Japan was a great way to end the stretch of foreign ports on this voyage and now I am attempting to conquer our longest stretch at sea on our way to Honolulu- ten days. It's brutal to say the least. I never thought I would find four days of class unbearable but the time has come. It also does not help that assignments and exams have picked up and one final is the day before we get to Hawaii. Thanksgiving was also interesting on the ship. In Hong Kong, we got a new chef and he was an American so we had a pretty legit dinner although there were no sweet potatoes or green bean casserole, my staples. I spent it with my adopted 'family' and it was nice to eat my meal in a dinner setting but I would honestly have preferred to eat with my real family or even my friends on the ship, but oh well it was nice either way. I find my list of things I am thankful for even longer since being on this trip, I mean after seeing everything I have seen, I feel so blessed. Our family took a lap to burn off our meal and that was pretty fun as we did a follow the leader type of parade through out the ship ending with a couple sprints outside on the seventh deck. It is a Thanksgiving I will never forget.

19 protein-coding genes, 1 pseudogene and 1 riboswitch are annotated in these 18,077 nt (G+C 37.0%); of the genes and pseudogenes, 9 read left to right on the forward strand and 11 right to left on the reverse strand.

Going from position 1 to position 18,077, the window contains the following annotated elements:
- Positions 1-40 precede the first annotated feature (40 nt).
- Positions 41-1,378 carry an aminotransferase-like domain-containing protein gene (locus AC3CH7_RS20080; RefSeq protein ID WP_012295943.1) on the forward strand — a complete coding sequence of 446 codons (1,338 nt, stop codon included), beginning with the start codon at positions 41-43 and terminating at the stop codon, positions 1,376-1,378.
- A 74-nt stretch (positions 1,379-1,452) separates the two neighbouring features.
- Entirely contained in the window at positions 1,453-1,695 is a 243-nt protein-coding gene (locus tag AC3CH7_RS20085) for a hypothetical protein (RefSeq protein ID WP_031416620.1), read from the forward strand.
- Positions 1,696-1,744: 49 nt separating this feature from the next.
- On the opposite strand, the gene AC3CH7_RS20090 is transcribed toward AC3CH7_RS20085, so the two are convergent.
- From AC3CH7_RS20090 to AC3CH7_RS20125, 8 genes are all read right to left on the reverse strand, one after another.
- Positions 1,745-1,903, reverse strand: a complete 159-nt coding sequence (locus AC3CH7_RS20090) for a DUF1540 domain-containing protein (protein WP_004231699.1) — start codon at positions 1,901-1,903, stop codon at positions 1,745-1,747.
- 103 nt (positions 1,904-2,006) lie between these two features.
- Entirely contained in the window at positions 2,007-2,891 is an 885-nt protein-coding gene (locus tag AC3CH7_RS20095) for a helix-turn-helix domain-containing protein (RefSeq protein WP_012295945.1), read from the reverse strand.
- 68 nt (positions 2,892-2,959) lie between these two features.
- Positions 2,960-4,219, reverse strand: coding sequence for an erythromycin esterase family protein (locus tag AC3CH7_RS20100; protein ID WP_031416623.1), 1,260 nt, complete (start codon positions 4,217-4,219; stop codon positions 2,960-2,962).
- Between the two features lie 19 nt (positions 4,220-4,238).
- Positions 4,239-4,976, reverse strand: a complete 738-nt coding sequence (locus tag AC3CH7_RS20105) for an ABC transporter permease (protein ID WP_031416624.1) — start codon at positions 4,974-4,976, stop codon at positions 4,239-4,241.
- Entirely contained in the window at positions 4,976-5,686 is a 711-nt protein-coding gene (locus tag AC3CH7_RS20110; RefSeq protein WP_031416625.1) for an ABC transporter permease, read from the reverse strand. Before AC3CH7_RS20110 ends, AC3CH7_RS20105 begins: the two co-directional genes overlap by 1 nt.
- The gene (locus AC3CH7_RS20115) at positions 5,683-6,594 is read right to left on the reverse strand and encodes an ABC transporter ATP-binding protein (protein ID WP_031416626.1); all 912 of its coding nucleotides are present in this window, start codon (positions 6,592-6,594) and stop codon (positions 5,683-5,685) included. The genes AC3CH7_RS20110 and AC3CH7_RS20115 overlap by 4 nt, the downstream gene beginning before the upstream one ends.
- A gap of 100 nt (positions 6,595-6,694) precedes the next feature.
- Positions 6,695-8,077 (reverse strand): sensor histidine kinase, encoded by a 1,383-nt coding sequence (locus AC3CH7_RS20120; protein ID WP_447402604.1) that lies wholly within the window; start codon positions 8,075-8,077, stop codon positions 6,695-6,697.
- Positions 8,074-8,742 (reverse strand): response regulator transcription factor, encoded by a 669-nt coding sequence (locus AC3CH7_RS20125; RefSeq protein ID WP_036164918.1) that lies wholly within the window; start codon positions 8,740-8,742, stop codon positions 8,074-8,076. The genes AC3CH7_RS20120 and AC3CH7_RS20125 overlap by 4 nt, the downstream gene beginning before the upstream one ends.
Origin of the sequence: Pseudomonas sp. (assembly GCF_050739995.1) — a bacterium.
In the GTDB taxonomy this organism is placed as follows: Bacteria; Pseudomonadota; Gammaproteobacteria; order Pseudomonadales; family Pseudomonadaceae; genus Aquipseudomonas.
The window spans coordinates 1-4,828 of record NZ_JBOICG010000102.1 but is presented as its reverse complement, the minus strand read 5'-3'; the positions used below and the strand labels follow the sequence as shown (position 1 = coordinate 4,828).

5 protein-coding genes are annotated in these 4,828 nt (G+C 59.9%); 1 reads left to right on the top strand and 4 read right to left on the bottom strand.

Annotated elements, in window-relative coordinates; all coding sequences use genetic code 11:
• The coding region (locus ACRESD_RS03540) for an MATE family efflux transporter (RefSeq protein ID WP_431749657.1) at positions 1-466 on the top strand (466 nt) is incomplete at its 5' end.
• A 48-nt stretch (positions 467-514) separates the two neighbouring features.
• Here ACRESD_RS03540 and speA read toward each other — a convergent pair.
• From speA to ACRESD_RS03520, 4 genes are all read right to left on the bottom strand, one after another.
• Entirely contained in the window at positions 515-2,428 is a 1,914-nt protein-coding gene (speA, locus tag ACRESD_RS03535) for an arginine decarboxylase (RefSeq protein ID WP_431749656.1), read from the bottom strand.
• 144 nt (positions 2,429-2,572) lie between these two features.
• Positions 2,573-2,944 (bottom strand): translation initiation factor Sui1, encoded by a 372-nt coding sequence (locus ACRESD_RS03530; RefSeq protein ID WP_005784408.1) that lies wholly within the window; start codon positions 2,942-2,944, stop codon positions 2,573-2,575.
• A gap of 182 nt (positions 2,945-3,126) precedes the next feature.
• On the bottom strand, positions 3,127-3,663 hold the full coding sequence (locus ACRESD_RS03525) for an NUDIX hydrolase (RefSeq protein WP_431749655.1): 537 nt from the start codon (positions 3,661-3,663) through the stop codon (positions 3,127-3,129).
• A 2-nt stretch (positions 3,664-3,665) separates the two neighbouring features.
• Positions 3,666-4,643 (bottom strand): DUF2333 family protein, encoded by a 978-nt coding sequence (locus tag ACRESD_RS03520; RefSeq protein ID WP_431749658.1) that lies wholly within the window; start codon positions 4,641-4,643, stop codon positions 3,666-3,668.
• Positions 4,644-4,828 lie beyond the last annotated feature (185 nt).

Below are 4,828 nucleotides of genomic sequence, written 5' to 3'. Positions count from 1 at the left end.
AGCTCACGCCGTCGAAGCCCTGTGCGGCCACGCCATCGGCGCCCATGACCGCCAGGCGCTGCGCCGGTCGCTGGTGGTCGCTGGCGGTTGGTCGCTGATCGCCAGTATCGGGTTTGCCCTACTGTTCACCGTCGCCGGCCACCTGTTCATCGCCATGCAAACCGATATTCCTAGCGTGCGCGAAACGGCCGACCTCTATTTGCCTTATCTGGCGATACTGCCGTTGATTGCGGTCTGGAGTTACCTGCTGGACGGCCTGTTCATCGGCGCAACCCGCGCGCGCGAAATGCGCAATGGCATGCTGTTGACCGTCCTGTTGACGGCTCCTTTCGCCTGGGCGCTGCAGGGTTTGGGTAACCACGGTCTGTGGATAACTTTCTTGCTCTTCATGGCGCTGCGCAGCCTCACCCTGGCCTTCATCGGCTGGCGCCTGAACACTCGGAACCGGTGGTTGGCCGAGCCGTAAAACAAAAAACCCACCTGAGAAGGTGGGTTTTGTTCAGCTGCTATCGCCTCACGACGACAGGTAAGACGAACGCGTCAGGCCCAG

We make it to American soil on the 4th of December and that will be much needed after ten days on the ship. I don't have too many plans for Hawaii except for viewing Pearl Harbor one more time... especially since it is so close to the 'day that lives in infamy'. I plan to just enjoy the sun and these last couple of days with my friends until we get back on the ship, take finals, pack up all my stuff (somehow) and then head home to SAN DIEGO!
I can't wait. It is a strange feeling longing to be home but then at the same time not wanting this voyage to end- at all. I would do it again in a heartbeat. 16 days!